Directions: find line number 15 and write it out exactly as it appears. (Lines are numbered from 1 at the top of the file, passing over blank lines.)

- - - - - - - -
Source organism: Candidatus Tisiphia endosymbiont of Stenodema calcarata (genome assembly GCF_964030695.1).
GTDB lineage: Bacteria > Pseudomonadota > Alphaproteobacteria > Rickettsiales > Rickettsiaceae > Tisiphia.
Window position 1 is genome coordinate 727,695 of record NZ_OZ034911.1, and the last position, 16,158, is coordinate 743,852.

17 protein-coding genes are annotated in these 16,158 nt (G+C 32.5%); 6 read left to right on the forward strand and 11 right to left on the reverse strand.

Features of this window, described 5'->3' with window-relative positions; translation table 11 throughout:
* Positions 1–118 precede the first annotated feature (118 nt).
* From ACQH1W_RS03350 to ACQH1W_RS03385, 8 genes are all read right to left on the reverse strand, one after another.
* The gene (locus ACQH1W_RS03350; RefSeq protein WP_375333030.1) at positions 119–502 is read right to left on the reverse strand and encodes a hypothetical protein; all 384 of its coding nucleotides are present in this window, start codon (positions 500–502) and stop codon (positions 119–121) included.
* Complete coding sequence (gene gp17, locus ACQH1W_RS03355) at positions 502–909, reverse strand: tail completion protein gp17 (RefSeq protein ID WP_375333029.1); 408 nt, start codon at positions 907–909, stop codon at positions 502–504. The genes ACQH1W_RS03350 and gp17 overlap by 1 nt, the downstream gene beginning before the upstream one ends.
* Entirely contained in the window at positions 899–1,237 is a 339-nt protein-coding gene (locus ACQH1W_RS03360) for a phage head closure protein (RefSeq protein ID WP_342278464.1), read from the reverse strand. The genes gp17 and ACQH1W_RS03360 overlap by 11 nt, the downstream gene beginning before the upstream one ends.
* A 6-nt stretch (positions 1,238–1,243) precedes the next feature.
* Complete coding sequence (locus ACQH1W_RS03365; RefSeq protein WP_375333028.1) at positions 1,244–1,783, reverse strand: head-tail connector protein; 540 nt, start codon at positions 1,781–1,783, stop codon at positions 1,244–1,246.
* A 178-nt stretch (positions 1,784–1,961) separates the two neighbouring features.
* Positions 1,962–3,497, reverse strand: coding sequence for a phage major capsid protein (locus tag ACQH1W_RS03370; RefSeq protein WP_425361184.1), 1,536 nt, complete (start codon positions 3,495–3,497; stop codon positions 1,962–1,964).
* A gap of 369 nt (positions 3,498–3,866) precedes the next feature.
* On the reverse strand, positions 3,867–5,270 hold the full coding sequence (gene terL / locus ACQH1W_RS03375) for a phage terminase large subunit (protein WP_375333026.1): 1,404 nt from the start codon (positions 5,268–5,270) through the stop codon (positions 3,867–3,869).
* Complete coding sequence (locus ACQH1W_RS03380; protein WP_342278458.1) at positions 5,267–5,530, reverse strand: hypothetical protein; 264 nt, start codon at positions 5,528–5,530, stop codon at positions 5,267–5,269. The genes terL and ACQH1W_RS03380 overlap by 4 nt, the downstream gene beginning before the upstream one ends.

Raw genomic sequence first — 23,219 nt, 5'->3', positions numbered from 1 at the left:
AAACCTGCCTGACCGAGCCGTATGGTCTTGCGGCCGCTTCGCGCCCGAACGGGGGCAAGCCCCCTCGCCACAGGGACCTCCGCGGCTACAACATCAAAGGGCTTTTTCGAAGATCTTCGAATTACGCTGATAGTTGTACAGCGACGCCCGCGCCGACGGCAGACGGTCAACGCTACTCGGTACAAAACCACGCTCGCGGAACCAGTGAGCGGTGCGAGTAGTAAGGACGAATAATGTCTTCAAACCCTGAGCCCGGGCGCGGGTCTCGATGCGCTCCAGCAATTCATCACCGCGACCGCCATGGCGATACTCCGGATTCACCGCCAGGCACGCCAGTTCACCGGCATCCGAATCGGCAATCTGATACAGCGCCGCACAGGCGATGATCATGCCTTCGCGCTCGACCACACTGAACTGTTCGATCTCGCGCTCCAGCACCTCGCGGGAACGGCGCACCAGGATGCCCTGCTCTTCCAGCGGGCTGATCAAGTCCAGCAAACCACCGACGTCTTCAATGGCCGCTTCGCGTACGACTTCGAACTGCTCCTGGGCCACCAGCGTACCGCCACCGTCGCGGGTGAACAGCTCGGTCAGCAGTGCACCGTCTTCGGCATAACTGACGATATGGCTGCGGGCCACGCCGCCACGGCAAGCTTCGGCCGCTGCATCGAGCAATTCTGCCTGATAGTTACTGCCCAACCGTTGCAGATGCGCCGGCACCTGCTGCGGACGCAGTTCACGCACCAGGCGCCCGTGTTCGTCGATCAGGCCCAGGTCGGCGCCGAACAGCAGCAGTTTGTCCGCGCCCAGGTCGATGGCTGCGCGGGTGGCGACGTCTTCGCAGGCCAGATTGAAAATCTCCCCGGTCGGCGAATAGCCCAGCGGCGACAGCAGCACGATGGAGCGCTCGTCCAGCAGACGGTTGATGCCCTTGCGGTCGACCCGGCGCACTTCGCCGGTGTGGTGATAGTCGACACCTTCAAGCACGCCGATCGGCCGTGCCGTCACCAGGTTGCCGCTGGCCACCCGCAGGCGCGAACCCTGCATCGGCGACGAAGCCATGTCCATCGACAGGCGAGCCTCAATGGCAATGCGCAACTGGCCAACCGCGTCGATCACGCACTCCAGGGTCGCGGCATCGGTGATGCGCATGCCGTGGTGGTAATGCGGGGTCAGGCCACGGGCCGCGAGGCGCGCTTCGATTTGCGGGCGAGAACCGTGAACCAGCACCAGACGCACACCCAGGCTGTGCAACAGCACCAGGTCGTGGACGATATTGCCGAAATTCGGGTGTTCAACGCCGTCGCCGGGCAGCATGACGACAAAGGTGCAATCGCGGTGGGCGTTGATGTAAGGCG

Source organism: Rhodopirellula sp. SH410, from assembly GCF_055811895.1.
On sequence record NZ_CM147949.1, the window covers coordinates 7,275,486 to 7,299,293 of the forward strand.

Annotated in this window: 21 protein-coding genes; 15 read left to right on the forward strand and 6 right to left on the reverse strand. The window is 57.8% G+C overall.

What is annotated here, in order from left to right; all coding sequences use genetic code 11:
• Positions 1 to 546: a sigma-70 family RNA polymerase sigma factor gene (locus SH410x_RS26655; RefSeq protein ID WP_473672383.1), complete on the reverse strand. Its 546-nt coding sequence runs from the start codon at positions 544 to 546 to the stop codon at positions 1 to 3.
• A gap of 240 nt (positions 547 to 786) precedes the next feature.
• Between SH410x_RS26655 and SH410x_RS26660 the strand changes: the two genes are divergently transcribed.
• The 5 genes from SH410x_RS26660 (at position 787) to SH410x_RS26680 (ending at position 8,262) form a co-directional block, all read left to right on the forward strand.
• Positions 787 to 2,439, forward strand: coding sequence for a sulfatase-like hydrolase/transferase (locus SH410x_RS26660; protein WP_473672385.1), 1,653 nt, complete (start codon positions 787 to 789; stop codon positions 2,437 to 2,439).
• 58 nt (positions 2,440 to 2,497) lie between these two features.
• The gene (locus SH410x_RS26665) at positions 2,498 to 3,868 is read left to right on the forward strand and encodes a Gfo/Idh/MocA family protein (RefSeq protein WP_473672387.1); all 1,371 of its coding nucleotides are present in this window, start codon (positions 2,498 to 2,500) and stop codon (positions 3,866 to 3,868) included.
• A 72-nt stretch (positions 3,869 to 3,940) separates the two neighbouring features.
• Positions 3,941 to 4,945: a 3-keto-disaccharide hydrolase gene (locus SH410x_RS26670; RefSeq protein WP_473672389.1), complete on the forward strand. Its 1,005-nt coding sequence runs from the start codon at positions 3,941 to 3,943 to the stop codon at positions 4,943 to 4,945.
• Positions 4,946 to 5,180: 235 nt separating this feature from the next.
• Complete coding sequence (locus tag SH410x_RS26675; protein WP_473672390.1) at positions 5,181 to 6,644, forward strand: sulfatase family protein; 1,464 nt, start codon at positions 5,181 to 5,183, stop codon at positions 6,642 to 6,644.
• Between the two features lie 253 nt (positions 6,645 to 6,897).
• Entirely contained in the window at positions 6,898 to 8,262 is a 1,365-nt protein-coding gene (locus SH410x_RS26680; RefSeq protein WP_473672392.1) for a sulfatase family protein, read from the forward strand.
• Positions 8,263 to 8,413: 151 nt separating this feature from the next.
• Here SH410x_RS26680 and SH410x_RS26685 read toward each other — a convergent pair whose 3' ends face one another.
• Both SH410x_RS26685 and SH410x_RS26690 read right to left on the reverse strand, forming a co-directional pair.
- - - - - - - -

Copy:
* A gap of 369 nt (positions 3,498–3,866) precedes the next feature.